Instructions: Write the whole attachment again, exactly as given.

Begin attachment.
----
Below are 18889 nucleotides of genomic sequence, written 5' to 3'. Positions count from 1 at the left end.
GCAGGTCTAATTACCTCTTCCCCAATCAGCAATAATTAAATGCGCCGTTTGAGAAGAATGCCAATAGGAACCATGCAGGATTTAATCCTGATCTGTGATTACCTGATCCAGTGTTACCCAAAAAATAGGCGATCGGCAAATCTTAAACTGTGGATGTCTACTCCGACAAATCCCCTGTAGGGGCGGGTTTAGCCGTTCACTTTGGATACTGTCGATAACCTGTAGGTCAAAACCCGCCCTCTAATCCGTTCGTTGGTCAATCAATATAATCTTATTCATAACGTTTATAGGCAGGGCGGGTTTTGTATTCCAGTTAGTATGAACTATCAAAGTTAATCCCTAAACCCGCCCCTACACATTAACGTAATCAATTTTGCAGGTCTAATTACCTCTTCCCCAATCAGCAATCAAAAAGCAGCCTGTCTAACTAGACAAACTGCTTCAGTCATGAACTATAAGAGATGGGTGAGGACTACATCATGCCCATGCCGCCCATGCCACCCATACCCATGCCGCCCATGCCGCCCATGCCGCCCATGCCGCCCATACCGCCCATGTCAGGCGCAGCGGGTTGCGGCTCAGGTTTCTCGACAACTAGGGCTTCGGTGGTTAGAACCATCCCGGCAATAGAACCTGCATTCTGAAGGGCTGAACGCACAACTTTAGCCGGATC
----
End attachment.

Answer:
Below are 18889 nucleotides of genomic sequence, written 5' to 3'. Positions count from 1 at the left end.
GCAGGTCTAATTACCTCTTCCCCAATCAGCAATAATTAAATGCGCCGTTTGAGAAGAATGCCAATAGGAACCATGCAGGATTTAATCCTGATCTGTGATTACCTGATCCAGTGTTACCCAAAAAATAGGCGATCGGCAAATCTTAAACTGTGGATGTCTACTCCGACAAATCCCCTGTAGGGGCGGGTTTAGCCGTTCACTTTGGATACTGTCGATAACCTGTAGGTCAAAACCCGCCCTCTAATCCGTTCGTTGGTCAATCAATATAATCTTATTCATAACGTTTATAGGCAGGGCGGGTTTTGTATTCCAGTTAGTATGAACTATCAAAGTTAATCCCTAAACCCGCCCCTACACATTAACGTAATCAATTTTGCAGGTCTAATTACCTCTTCCCCAATCAGCAATCAAAAAGCAGCCTGTCTAACTAGACAAACTGCTTCAGTCATGAACTATAAGAGATGGGTGAGGACTACATCATGCCCATGCCGCCCATGCCACCCATACCCATGCCGCCCATGCCGCCCATGCCGCCCATGCCGCCCATACCGCCCATGTCAGGCGCAGCGGGTTGCGGCTCAGGTTTCTCGACAACTAGGGCTTCGGTGGTTAGAACCATCCCGGCAATAGAACCTGCATTCTGAAGGGCTGAACGCACAACTTTAGCCGGATC